Emergency HIV drugs – PEP
Emergency medicine may stop you developing an HIV infection if you’ve been exposed to the virus.
For it to be effective, the medication, called post-exposure prophylaxis or PEP, must be started within 72 hours of coming into contact with the virus. It is only recommended following higher risk exposure, particularly where the sexual partner is known to be positive.
The quicker PEP is started the better, ideally within hours of coming into contact with HIV. The longer the wait, the less chance of it being effective. PEP is unlikely to work if it’s started after 72 hours (three days) and it won’t usually be prescribed after this time.
You may have been exposed to HIV if you’ve:
- had unprotected sex (without using a condom)
- had sex with someone with HIV and the condom broke
- been injured with an HIV-infected needle
PEP makes infection with HIV less likely. However, it’s not a cure for HIV and it doesn’t work in all cases. Some strains of HIV aren’t affected by the medicines.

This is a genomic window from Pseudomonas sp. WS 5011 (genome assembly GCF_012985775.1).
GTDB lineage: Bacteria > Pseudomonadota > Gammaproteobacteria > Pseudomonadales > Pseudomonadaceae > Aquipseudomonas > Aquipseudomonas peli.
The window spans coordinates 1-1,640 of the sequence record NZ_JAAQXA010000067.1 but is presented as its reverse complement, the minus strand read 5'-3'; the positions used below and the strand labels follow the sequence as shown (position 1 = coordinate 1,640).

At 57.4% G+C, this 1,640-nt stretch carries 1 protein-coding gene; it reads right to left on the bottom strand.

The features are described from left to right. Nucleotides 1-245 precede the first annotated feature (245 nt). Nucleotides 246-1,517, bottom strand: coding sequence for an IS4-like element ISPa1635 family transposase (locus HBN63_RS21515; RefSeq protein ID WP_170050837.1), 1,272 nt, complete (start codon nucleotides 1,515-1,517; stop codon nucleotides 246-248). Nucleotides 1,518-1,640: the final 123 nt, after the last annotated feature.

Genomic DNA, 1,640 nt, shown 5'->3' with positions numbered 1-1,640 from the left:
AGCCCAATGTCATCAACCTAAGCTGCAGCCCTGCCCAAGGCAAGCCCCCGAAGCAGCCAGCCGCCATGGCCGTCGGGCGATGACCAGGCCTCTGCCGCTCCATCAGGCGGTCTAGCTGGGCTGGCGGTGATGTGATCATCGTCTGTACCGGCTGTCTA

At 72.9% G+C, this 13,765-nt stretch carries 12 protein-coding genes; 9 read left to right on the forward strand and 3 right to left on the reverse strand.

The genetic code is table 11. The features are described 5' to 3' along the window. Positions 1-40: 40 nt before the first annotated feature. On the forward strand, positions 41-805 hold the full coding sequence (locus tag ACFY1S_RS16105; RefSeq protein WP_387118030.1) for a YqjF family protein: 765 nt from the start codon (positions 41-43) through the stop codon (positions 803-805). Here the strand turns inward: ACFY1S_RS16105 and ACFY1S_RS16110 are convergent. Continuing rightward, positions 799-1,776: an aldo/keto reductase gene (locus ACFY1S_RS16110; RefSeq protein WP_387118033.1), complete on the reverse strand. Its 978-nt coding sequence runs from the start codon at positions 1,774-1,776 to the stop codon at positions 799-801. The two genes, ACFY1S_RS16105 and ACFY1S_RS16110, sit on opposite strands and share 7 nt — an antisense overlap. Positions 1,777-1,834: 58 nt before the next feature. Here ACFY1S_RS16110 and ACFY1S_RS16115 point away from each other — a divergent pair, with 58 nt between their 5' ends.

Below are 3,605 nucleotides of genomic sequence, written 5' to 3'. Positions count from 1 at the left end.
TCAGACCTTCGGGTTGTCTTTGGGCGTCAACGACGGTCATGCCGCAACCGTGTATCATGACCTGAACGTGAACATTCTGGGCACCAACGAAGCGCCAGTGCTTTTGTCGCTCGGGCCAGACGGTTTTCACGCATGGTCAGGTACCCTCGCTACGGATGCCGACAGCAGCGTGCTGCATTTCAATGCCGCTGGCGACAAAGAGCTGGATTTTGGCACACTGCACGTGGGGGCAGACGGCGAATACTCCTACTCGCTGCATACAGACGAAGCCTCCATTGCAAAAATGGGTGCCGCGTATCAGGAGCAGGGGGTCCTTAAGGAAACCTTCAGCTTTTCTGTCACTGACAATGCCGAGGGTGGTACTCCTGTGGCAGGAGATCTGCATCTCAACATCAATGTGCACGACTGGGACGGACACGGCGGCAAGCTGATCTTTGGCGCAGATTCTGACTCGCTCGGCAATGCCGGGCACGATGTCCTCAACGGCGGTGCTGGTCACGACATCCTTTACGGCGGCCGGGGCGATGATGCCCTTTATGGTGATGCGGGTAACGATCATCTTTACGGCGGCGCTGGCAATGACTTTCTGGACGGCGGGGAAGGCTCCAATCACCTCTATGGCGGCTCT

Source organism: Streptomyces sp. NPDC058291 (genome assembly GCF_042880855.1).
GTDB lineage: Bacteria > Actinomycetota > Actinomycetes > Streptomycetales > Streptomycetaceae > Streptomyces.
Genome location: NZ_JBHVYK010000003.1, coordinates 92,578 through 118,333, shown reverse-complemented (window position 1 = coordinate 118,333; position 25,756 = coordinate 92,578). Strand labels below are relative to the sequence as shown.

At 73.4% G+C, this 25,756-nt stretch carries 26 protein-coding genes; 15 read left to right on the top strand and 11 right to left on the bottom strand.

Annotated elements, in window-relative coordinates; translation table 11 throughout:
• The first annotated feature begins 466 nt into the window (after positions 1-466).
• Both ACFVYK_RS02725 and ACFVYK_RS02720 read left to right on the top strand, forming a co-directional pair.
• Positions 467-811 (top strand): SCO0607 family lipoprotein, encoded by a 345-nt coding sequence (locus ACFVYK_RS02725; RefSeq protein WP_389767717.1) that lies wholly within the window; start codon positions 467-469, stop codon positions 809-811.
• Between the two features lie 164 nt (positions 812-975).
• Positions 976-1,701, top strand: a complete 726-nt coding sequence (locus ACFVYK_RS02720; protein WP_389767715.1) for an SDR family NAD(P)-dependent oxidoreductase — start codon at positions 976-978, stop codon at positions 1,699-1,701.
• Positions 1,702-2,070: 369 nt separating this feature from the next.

Also, the treatment may not work if you:
- take the medicines incorrectly
- don’t start taking the medicines soon enough
What are the side effects of PEP?
PEP can have severe side effects, such as:
If you’re already HIV positive, but don’t know it, you could develop drug resistance to PEP if you don’t take your doses properly. This could limit your treatment options in the future.
Where can I get PEP?
PEP is only available on prescription. You can get PEP from:
- 56 Dean Street
- a sexual health or GUM clinic
- an A&E department of a hospital
However, PEP may not be available in all areas of England. GPs cannot usually prescribe PEP.
Find your nearest GUM clinic or A&E department.
When you request to have PEP, you’ll be asked some questions, such as:
- who you had sex with, to assess your risk of exposure to HIV
- whether you had oral, vaginal or anal sex
PEP and HIV tests
You’ll be asked to take an HIV test before starting PEP treatment, to check whether you already have HIV. If you don’t agree to an HIV test, you won’t be given PEP.
You’ll also need an HIV test after the treatment to check that it’s been successful.